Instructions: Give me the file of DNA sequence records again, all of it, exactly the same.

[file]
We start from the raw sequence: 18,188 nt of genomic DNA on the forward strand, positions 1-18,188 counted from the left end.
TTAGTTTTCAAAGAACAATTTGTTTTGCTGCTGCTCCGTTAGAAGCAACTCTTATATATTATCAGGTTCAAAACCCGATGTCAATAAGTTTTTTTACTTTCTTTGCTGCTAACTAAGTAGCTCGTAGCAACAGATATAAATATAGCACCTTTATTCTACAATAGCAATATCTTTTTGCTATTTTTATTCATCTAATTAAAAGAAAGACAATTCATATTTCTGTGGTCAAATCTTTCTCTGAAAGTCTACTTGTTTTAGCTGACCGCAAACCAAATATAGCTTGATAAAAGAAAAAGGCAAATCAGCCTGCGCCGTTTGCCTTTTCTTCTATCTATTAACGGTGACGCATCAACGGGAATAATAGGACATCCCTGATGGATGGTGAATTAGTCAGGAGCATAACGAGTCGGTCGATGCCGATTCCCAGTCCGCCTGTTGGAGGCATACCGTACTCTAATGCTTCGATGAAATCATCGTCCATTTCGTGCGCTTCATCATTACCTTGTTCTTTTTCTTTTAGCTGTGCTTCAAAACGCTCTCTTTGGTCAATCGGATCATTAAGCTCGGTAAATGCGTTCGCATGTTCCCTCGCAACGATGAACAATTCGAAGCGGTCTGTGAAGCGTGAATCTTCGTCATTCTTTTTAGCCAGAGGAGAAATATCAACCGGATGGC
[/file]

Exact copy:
We start from the raw sequence: 18,188 nt of genomic DNA on the forward strand, positions 1-18,188 counted from the left end.
TTAGTTTTCAAAGAACAATTTGTTTTGCTGCTGCTCCGTTAGAAGCAACTCTTATATATTATCAGGTTCAAAACCCGATGTCAATAAGTTTTTTTACTTTCTTTGCTGCTAACTAAGTAGCTCGTAGCAACAGATATAAATATAGCACCTTTATTCTACAATAGCAATATCTTTTTGCTATTTTTATTCATCTAATTAAAAGAAAGACAATTCATATTTCTGTGGTCAAATCTTTCTCTGAAAGTCTACTTGTTTTAGCTGACCGCAAACCAAATATAGCTTGATAAAAGAAAAAGGCAAATCAGCCTGCGCCGTTTGCCTTTTCTTCTATCTATTAACGGTGACGCATCAACGGGAATAATAGGACATCCCTGATGGATGGTGAATTAGTCAGGAGCATAACGAGTCGGTCGATGCCGATTCCCAGTCCGCCTGTTGGAGGCATACCGTACTCTAATGCTTCGATGAAATCATCGTCCATTTCGTGCGCTTCATCATTACCTTGTTCTTTTTCTTTTAGCTGTGCTTCAAAACGCTCTCTTTGGTCAATCGGATCATTAAGCTCGGTAAATGCGTTCGCATGTTCCCTCGCAACGATGAACAATTCGAAGCGGTCTGTGAAGCGTGAATCTTCGTCATTCTTTTTAGCCAGAGGAGAAATATCAACCGGATGGC